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On strengthening Israel-Diaspora relations

Action on this front has never been more important.

A group of soon-to-be volunteers in the Israel Defense Forces gather outside of John F. Kennedy Airport in New York and salute their future. Credit: Shahar Azram.
A group of soon-to-be volunteers in the Israel Defense Forces gather outside of John F. Kennedy Airport in New York and salute their future. Credit: Shahar Azram.
Daniel Radomski
Daniel Radomski is the head of strategy and programs for the World Jewish Congress and executive director of its Jewish Diplomatic Corps.

The Jewish people are not a monolithic group, contrary to popular belief and perception. We are certainly not “all the same.” A multitude of backgrounds, traditions and upbringings over the past 5,000 years has created numerous groupings and unique individual stories.

Yet all Jews, especially those in the Diaspora, must deal with the question of how to relate to the only Jewish state and the ways in which Israel is connected to their identity.

Cracks have unfortunately appeared in the Israel-Diaspora relationship, especially of late and in large part due to divergent cultural experiences and evolving societal and political dynamics. These fault lines have to do with myriad issues that range from religious pluralism in the Jewish state to the future balance between Israeli branches of government.

Still, there is surely more that unites us than divides us. Our fates are intertwined. That is why I am committed to working towards building a shared Jewish future.

My own story has informed both my personal and professional goals. I am the son of Polish refugees who came to Sweden after World War II. I grew up in Malmö, Sweden, served in the IDF and now live in New York. I still have family in Malmö, and the World Jewish Congress recently opened a Nordic office to better address regional expressions of antisemitism, especially anti-Israel sentiment, and to work with local Jewish communities to strengthen an open and proud Jewish presence.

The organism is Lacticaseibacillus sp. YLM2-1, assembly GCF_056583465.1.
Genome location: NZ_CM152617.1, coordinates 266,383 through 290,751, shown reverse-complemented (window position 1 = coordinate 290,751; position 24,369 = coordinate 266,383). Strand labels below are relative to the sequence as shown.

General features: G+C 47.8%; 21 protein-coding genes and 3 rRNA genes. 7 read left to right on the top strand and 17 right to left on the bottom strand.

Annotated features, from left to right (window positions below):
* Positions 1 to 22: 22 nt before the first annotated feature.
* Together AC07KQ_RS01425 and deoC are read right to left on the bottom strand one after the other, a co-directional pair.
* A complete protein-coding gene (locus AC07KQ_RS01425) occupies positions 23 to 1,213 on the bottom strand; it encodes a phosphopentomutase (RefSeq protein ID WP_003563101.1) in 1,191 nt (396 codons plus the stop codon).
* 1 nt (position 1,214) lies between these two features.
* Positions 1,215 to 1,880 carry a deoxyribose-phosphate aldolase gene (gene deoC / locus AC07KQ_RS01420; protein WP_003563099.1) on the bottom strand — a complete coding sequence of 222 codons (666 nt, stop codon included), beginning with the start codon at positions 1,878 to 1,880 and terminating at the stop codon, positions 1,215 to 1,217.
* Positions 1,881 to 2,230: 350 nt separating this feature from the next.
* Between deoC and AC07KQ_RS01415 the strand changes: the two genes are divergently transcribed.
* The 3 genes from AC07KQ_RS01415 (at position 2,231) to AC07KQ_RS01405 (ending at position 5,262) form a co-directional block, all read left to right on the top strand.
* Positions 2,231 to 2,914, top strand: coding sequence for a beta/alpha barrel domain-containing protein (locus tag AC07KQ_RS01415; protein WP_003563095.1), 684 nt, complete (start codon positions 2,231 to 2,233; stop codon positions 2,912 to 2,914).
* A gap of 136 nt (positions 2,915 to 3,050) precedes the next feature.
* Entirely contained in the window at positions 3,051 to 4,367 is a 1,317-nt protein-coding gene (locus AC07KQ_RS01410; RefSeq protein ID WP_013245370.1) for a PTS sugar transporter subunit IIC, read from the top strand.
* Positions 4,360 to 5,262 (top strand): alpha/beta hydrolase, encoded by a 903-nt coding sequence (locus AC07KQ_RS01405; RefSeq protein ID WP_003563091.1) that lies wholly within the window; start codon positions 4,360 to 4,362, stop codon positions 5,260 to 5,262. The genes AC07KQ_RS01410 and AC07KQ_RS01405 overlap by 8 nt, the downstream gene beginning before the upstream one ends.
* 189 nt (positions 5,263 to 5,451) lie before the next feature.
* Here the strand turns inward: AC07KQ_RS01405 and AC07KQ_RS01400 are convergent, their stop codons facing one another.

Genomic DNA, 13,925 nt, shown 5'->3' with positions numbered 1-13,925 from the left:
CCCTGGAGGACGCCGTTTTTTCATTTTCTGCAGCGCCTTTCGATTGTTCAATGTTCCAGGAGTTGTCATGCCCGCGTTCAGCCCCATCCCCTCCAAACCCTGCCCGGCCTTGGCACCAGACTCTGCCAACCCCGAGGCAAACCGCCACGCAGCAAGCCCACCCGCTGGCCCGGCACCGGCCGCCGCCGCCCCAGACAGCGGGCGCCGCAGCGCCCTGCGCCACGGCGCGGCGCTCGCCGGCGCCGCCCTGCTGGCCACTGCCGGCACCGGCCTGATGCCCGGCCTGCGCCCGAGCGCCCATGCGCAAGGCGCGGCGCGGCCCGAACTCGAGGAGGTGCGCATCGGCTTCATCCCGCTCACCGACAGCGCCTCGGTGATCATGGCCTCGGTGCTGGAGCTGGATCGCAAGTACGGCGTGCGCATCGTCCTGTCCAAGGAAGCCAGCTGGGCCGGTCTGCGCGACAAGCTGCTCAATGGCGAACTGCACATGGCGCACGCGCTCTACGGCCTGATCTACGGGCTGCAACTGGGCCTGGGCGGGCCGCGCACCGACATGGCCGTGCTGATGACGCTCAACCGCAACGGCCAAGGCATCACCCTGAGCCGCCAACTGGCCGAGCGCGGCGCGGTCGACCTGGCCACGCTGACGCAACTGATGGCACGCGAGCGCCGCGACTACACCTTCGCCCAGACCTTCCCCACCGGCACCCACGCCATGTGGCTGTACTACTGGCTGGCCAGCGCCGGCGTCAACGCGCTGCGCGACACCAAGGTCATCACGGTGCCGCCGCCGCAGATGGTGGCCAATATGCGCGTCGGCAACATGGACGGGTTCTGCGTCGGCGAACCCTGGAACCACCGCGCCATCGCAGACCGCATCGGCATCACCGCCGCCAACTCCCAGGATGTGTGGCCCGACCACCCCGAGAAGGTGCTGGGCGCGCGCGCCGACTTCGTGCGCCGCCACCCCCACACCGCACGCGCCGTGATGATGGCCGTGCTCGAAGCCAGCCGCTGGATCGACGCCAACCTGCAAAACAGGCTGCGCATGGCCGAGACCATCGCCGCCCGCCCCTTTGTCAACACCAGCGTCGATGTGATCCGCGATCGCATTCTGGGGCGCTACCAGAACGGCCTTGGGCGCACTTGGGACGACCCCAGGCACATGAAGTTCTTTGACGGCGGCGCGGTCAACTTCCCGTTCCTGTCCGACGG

This week, I am part of a World Jewish Congress delegation to Jerusalem of over 120 Jewish leaders from 50 countries, including our senior leadership, representatives of affiliated Jewish communities worldwide and over 75 members of our leadership development programs, known as WJC Elevate.

Together, we will gather to celebrate the 75th anniversary of Israel’s birth. We will also launch an innovative forum in partnership with the Reut Institute—the Jewish Leadership Bridge for the Future. Israeli President Isaac Herzog will speak at the forum’s launch, where emerging Diaspora leaders will work to find common ground with their Israeli counterparts.

This delegation will have an unparalleled opportunity to demonstrate solidarity and support for the people and the State of Israel. It will embark upon additional close collaborations through such events as meetings with representatives of Israel’s Ministry of Foreign Affairs.

More specifically, by educating and empowering a new cadre of Jewish leaders and connecting them to each other, these leaders will be better equipped to facilitate difficult yet respectful conversations that lead to meaningful outcomes.

This approach necessitates recognizing and respecting differences while simultaneously building upon unifying factors. It goes beyond mere intellectual discussions at conferences and focuses on translating those discussions into practical actions within the everyday lives of individuals and families, leading to greater understanding and unity within the Jewish community.

The work will continue after the launch with actions such as smaller-scale meetings that seek to promote Jewish unity worldwide. This work is a core mission of the World Jewish Congress, which unites more than 100 affiliated Jewish communities from around the globe.

In spite of our differences, we must hold tightly to our people’s shared purpose. By working through tough conversations grounded in this shared unity, we can navigate the complexities of our diverse world and build a better future for generations to come.

By identifying and exploring rifts between Jews in Israel and those in the Diaspora, as well as finding and understanding our own roles in bridging those gaps, we will be better positioned to effectively meet future challenges. 

Action on this front has never been more important.

The opinions and facts presented in this article are those of the author, and neither JNS nor its partners assume any responsibility for them.
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